Social Security Closes Offices As More Seniors Need Services
Economist Henry Aaron said that in terms of the interaction between Social Security and government borrowing, the recession brought forward “the crossover point” — the year in which tax revenues no longer covered all the costs.
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The Fiscal Times
June 18, 2014

Over the past four years, amid budget restraints and hiring freezes, the Social Security Administration (SSA) has closed a record number of field offices that provide services to people applying for disability or retirement benefits.

The move was meant to cut costs and consolidate offices while encouraging more Americans to use the agency’s online services. Social Security officials say one office closure results in a cost savings of $4 million over 10 years. That means the 65 closures will save about $260 million over the next decade.

Related: Dems Propose Social Security Expansion…and a New Tax

Lawmakers on the Senate Special Committee on Aging, however, are criticizing the agency for how it went about closing its facilities. They say the agency did not consider the impact on local communities and raised concerns about America’s older population, many of whom aren’t familiar with, or comfortable using, online technology.

“I am concerned that the SSA has not sought public input and it is not taking into account the impact on the beneficiaries they are supposed to be serving,” Sen. Susan Collins (R-ME) said during a committee hearing on Wednesday.

A report prepared in advance of today’s hearing accuses the SSA of not using proper metrics when deciding which offices to close. It details 64 field offices that have been closed since 2010. Another 533 temporary mobile offices meant to serve remote areas were also shuttered over the same time period. Meanwhile, hours have been reduced in the remaining 1,245 field offices as the focus shifts to online and phone services.

Last year, nearly half of all retirement applications were filed online, the report said. Still, it notes that the huge focus on online services does a disservice to older Americans who lack access to the Internet.

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“As a result, seniors seeking information and help from the agency are facing increasingly long waits, in person and on the phone,” the report said.

Last year, more than 43 million people visited Social Security field offices. Over 40 percent of those individuals had to wait more than three weeks for an appointment, up from just 10 percent the year before, according to the report.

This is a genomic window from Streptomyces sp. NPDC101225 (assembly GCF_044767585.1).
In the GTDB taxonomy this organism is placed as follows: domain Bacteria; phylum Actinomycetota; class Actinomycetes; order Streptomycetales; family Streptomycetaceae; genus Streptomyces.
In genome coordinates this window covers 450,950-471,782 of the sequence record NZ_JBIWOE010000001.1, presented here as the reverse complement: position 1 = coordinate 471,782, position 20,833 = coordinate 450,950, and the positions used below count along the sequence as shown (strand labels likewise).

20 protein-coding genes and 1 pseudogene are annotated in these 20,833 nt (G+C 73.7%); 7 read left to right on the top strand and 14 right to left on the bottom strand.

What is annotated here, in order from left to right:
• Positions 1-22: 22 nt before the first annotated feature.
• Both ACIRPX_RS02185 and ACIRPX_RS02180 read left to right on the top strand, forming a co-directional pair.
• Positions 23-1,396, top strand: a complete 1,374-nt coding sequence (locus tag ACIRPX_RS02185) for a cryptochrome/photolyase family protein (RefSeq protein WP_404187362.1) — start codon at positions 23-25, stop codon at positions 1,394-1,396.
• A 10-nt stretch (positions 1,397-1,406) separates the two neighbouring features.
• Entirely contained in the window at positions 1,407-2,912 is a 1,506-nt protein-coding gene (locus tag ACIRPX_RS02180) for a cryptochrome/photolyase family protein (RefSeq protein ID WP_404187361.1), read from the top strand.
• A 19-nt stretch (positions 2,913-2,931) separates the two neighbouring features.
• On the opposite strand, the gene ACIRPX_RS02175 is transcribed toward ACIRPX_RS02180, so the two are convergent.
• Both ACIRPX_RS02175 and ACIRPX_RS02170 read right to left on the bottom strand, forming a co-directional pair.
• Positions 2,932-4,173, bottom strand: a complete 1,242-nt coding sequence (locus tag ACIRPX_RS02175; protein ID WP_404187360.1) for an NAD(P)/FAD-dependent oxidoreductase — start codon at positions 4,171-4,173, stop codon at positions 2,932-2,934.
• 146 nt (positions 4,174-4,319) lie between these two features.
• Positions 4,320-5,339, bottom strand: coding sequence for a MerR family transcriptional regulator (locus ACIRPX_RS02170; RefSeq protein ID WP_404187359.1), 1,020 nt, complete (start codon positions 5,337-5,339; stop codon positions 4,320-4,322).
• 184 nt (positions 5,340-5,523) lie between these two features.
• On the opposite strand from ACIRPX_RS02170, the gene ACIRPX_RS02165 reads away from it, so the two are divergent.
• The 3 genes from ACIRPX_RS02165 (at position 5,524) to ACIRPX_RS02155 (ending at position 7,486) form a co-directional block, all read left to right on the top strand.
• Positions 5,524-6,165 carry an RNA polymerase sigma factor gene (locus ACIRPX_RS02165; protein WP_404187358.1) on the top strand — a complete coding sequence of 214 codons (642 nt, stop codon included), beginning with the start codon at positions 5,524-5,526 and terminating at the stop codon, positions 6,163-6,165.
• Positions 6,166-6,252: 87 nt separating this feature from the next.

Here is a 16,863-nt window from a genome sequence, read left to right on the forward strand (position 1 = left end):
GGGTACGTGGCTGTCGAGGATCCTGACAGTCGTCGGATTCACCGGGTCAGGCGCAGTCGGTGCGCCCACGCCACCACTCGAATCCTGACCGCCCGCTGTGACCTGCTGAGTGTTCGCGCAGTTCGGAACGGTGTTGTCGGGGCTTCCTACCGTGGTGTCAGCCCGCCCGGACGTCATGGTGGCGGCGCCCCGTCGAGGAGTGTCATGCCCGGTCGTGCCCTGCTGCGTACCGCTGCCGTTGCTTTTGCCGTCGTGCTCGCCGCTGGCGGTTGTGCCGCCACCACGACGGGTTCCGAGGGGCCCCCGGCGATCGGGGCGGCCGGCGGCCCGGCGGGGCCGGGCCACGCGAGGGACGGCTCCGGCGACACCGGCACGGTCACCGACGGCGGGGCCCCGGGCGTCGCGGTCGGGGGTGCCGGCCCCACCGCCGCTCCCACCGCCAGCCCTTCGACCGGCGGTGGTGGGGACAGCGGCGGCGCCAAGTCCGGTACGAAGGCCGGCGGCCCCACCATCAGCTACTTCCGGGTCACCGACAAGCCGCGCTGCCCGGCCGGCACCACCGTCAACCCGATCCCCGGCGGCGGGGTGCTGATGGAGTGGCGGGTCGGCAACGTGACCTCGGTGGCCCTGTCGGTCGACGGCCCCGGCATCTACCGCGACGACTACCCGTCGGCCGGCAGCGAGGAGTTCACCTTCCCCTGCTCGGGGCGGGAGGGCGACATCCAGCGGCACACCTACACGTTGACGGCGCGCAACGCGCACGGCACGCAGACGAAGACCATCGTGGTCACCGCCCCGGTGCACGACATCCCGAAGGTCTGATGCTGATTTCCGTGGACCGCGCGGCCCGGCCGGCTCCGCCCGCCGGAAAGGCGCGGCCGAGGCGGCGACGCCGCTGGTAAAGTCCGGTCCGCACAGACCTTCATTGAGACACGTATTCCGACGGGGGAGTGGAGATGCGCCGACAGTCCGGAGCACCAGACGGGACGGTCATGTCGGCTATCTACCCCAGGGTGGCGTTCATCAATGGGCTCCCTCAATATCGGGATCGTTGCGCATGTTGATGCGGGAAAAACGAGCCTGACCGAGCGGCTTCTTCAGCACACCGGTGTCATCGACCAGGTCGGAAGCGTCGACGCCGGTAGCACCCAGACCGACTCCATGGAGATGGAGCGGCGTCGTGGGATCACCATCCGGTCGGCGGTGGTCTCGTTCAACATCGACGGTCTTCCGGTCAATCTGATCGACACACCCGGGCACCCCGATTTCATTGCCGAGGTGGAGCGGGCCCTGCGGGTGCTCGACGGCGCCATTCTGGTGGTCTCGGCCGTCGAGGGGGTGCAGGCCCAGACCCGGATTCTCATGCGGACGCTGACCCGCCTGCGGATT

“Seniors are not being served well when you arbitrarily close offices and reduce access to services,” Committee Chairman Sen. Bill Nelson (D-FL) said in prepared testimony. “The closure process is neither fair nor transparent and needs to change.”

However, according to agency officials, the shuttered facilities were hardly selected “arbitrarily.” SSA official Tammy DeLong told lawmakers that closures were decided by a number of criteria, including geography, proximity to other offices, and how many people the facilities served.

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One office in Dickinson, North Dakota, for example, was closed in 2011 because it was only serving 17 people a week; it’s located near another facility, in Bismarck. Still, there are concerns that some older people do not have a way to get to offices that are not nearby.

As Sen. Collins noted, “Far too many seniors, particularly those living in rural areas, might not have access to a computer or the Internet. It is critical that SSA take into account these issues and the effect on the community before eliminating services.”

The closings come just as applications for benefits are soaring, as more baby boomers approach retirement. Nancy Berryhill, a deputy commissioner at the Social Security Administration, said the agency has seen a “staggering” 27 percent increase in retirement claims since 2007, from 2.6 million to 3.3 million.

“It is beyond question that eliminating superfluous services, including certain field offices, makes sense for an agency looking for ways to serve more with less,” the report said. “However, it is also clear that the agency has not done enough to consider the impact of the decisions it has made in recent years on the people who rely on Social Security the most: the poor, disabled or otherwise limited elderly populations.”

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Washington Correspondent Brianna Ehley, based in D.C., covers Congress, government agencies and spending issues, health care, and tax and economic policy for The Fiscal Times.